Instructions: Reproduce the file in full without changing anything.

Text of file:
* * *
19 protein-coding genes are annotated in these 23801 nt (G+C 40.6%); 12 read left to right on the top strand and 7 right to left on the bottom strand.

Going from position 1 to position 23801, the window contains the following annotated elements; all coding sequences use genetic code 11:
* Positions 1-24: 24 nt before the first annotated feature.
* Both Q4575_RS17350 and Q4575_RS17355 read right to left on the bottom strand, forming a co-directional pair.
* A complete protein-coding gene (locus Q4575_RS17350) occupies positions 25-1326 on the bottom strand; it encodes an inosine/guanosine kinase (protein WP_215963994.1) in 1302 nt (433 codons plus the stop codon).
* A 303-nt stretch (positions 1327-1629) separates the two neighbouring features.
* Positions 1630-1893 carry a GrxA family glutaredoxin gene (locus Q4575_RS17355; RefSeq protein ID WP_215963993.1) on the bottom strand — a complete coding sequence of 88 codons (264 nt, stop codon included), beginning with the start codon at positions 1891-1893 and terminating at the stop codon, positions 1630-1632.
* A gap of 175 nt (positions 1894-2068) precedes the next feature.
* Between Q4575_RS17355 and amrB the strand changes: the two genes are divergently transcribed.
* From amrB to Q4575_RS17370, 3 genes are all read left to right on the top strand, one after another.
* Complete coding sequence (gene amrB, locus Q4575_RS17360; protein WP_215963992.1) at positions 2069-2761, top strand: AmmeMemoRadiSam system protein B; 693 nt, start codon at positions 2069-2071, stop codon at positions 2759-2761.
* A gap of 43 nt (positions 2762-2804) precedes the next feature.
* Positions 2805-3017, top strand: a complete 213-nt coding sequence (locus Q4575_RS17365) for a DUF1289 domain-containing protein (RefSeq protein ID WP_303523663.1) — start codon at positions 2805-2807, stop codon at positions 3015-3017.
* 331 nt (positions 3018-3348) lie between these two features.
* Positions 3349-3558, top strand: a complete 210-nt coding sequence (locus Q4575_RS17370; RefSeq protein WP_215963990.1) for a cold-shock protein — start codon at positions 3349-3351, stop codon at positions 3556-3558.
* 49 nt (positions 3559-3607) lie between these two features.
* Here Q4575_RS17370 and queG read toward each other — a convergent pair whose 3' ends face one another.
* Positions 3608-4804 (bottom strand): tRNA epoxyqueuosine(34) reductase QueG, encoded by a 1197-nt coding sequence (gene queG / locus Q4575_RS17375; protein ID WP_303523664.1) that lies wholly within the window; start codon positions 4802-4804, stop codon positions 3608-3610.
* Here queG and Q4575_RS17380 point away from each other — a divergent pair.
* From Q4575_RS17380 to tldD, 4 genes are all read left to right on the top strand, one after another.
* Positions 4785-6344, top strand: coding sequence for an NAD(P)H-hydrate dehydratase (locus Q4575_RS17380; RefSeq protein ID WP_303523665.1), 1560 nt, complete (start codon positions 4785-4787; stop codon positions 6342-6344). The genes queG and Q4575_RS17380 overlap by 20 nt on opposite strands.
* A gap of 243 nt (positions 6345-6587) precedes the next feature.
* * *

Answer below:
19 protein-coding genes are annotated in these 23801 nt (G+C 40.6%); 12 read left to right on the top strand and 7 right to left on the bottom strand.

Going from position 1 to position 23801, the window contains the following annotated elements; all coding sequences use genetic code 11:
* Positions 1-24: 24 nt before the first annotated feature.
* Both Q4575_RS17350 and Q4575_RS17355 read right to left on the bottom strand, forming a co-directional pair.
* A complete protein-coding gene (locus Q4575_RS17350) occupies positions 25-1326 on the bottom strand; it encodes an inosine/guanosine kinase (protein WP_215963994.1) in 1302 nt (433 codons plus the stop codon).
* A 303-nt stretch (positions 1327-1629) separates the two neighbouring features.
* Positions 1630-1893 carry a GrxA family glutaredoxin gene (locus Q4575_RS17355; RefSeq protein ID WP_215963993.1) on the bottom strand — a complete coding sequence of 88 codons (264 nt, stop codon included), beginning with the start codon at positions 1891-1893 and terminating at the stop codon, positions 1630-1632.
* A gap of 175 nt (positions 1894-2068) precedes the next feature.
* Between Q4575_RS17355 and amrB the strand changes: the two genes are divergently transcribed.
* From amrB to Q4575_RS17370, 3 genes are all read left to right on the top strand, one after another.
* Complete coding sequence (gene amrB, locus Q4575_RS17360; protein WP_215963992.1) at positions 2069-2761, top strand: AmmeMemoRadiSam system protein B; 693 nt, start codon at positions 2069-2071, stop codon at positions 2759-2761.
* A gap of 43 nt (positions 2762-2804) precedes the next feature.
* Positions 2805-3017, top strand: a complete 213-nt coding sequence (locus Q4575_RS17365) for a DUF1289 domain-containing protein (RefSeq protein ID WP_303523663.1) — start codon at positions 2805-2807, stop codon at positions 3015-3017.
* 331 nt (positions 3018-3348) lie between these two features.
* Positions 3349-3558, top strand: a complete 210-nt coding sequence (locus Q4575_RS17370; RefSeq protein WP_215963990.1) for a cold-shock protein — start codon at positions 3349-3351, stop codon at positions 3556-3558.
* 49 nt (positions 3559-3607) lie between these two features.
* Here Q4575_RS17370 and queG read toward each other — a convergent pair whose 3' ends face one another.
* Positions 3608-4804 (bottom strand): tRNA epoxyqueuosine(34) reductase QueG, encoded by a 1197-nt coding sequence (gene queG / locus Q4575_RS17375; protein ID WP_303523664.1) that lies wholly within the window; start codon positions 4802-4804, stop codon positions 3608-3610.
* Here queG and Q4575_RS17380 point away from each other — a divergent pair.
* From Q4575_RS17380 to tldD, 4 genes are all read left to right on the top strand, one after another.
* Positions 4785-6344, top strand: coding sequence for an NAD(P)H-hydrate dehydratase (locus Q4575_RS17380; RefSeq protein ID WP_303523665.1), 1560 nt, complete (start codon positions 4785-4787; stop codon positions 6342-6344). The genes queG and Q4575_RS17380 overlap by 20 nt on opposite strands.
* A gap of 243 nt (positions 6345-6587) precedes the next feature.